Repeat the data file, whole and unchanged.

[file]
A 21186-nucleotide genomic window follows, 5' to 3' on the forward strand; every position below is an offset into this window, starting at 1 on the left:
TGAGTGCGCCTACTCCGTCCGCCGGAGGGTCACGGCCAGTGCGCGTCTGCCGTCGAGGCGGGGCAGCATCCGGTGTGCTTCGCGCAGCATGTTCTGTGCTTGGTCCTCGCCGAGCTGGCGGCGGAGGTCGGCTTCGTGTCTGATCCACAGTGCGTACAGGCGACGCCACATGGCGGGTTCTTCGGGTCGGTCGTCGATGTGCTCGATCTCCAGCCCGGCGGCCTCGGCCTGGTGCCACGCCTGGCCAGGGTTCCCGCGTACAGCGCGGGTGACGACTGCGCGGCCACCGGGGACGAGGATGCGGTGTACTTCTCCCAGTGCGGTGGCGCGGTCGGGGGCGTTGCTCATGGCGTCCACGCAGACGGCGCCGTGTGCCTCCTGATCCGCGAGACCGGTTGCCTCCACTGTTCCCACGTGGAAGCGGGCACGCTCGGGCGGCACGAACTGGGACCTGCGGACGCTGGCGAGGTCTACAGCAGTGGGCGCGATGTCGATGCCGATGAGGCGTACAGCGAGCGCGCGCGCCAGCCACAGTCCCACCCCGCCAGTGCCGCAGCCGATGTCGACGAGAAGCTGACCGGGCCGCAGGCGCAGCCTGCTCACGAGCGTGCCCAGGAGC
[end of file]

A 21186-nucleotide genomic window follows, 5' to 3' on the forward strand; every position below is an offset into this window, starting at 1 on the left:
TGAGTGCGCCTACTCCGTCCGCCGGAGGGTCACGGCCAGTGCGCGTCTGCCGTCGAGGCGGGGCAGCATCCGGTGTGCTTCGCGCAGCATGTTCTGTGCTTGGTCCTCGCCGAGCTGGCGGCGGAGGTCGGCTTCGTGTCTGATCCACAGTGCGTACAGGCGACGCCACATGGCGGGTTCTTCGGGTCGGTCGTCGATGTGCTCGATCTCCAGCCCGGCGGCCTCGGCCTGGTGCCACGCCTGGCCAGGGTTCCCGCGTACAGCGCGGGTGACGACTGCGCGGCCACCGGGGACGAGGATGCGGTGTACTTCTCCCAGTGCGGTGGCGCGGTCGGGGGCGTTGCTCATGGCGTCCACGCAGACGGCGCCGTGTGCCTCCTGATCCGCGAGACCGGTTGCCTCCACTGTTCCCACGTGGAAGCGGGCACGCTCGGGCGGCACGAACTGGGACCTGCGGACGCTGGCGAGGTCTACAGCAGTGGGCGCGATGTCGATGCCGATGAGGCGTACAGCGAGCGCGCGCGCCAGCCACAGTCCCACCCCGCCAGTGCCGCAGCCGATGTCGACGAGAAGCTGACCGGGCCGCAGGCGCAGCCTGCTCACGAGCGTGCCCAGGAGC